On the occasion of his promotion at the Workers’ Accident Insurance Institute in Prague, Franz Kafka is summoned to see its President. At the institute, Kafka gets into an uncontrollable laughing fit that makes him lose all composure and eventually sets off his two colleagues, who have also been summoned.
The reason for his mirth is the hilarious, pompous President of the insurance institute and his absurd, overblown speech: “So when he started jabbering on about some nonsense, waving his hands around, it was suddenly all too much for me, and I burst into loud and shameless laughter, with a gusto perhaps only seen in schoolchildren,” wrote Kafka on 28 April 1910 in a letter to his fiancée, Felice Bauer. Kafka leaves the meeting in a curiously ambivalent state – shaking with laughter and cringing with embarrassment.
Kafka’s letter is one of many texts about laughter studied by Davide Giuriato, a specialist in German literature. After all, humor is not just found in everyday life, but also between the covers of a book. Literature, too, makes us laugh – through comedy, satire and parody. And, like in Kafka’s text, it often becomes a subject in itself. The concept of laughter is one that is both familiar and mysterious at the same time. Sometimes we don’t know why we are actually laughing or what about. It bursts forth from us, sometimes in the most impossible situations.
According to a study by US neuropsychologist and laughter researcher Robert Provine, we only laugh for reasons of humor 20 percent of the time. Often, it is triggered by something quite different, like surprise, amazement, shyness, despair or embarrassment. “Laughing is a social behavior, a way of communicating,” says Davide Giuriato. “It expresses something, even if it’s not quite clear what.”
It’s a mystery that was even pondered by philosophers back in Ancient Greece. Aristotle pointed out that humans were the only living creatures that laughed. And in his dialogue Theaetetus, Plato recounts a humorous but thought-provoking story. It involves Thales, a natural philosopher, astronomer and geometrician, who falls into a well while gazing at the sky. A witty Thracian servant recognizes the comedy of the situation and jeers at him: “You want to know everything about the sky, but you don’t see what is right in front of your nose.”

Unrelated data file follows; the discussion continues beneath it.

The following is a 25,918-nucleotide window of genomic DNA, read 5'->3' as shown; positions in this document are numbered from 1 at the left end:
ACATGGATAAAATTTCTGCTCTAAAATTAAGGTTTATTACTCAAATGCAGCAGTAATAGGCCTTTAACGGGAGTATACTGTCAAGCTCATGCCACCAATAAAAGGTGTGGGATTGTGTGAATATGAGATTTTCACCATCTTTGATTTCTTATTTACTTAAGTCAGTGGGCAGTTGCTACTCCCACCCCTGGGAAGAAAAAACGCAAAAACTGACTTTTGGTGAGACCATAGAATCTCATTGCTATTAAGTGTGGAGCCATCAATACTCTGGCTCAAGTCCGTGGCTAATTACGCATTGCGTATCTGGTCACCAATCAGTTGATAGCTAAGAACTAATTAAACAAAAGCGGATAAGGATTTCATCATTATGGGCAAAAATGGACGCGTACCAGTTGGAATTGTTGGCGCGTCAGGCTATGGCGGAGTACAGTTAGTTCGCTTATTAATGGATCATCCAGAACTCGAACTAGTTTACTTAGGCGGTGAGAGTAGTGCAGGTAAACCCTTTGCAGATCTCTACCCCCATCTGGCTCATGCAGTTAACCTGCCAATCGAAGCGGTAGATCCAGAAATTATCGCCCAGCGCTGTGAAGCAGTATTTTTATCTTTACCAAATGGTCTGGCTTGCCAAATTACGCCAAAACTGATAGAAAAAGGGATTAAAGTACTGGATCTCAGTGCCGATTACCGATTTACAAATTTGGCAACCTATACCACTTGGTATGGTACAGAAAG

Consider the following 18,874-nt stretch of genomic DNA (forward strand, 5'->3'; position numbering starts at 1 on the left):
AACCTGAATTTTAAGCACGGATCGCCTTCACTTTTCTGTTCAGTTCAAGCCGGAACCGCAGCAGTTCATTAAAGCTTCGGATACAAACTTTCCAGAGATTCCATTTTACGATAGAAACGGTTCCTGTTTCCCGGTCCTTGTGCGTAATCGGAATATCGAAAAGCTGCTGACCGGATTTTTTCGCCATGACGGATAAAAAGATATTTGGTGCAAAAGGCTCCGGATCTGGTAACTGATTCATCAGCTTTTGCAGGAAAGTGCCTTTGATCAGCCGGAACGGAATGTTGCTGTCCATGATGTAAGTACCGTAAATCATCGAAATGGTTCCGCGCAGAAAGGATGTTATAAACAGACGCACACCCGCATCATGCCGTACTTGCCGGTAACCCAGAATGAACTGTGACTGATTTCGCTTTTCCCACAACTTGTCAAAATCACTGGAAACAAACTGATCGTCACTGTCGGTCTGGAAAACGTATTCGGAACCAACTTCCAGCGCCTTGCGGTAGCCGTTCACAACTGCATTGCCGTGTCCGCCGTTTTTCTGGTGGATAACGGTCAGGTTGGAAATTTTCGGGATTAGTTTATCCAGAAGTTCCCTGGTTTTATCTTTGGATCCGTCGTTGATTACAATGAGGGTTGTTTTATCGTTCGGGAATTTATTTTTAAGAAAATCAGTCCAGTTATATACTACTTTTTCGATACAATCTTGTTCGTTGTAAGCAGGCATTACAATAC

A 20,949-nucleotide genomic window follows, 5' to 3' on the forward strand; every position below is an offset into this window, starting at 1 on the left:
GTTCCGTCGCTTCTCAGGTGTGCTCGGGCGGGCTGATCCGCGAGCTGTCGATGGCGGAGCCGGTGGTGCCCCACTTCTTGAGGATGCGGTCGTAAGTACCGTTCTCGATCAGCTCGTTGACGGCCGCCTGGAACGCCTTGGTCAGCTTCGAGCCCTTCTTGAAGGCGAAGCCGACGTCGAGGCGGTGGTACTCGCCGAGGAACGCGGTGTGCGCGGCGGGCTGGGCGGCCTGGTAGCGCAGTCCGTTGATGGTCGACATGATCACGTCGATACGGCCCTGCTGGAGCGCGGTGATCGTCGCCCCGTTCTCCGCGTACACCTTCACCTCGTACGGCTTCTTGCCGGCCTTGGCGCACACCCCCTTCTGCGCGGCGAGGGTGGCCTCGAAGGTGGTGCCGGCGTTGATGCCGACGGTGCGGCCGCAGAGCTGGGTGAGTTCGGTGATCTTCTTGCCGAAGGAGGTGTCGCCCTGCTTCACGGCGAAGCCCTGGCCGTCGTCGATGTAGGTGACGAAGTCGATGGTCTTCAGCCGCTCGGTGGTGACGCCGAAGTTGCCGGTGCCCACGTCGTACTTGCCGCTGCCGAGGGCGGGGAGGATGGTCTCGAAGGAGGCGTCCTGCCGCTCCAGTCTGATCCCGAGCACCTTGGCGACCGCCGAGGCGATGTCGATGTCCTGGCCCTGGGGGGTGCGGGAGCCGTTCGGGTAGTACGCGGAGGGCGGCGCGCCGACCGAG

Since then, laughter has been present throughout cultural and philosophical history as a kind of background noise. There is something irrational about it, which is perhaps precisely why it was a frequent source of contemplation for philosophers.
What ensued was a wide range of attempts to explain laughter. For Aristotle, humor was an act of superiority. We laugh at others and in so doing, rise above them. For philosopher Arthur Schopenhauer, laughter is the expression of a moment of contradiction and incongruence – we laugh when something unexpected happens. This is the case when someone trips, for instance, or indeed when a philosopher falls into a well because he’s thinking too much. This sort of situation is the lifeblood of countless slapstick comedies, the likes of which have been filmed since the very start of cinema.
Sigmund Freud, on the other hand, believed that laughter and humor help us relieve tension. They act as a kind of release valve for when we are under a lot of mental pressure. “Each of these theories has its own merit, but none explain the phenomenon completely,” says Davide Giuriato. “Laughter remains a difficult concept to define, which is why it is still so fascinating.” By Roger Nickl
English translation: Andrea Hurley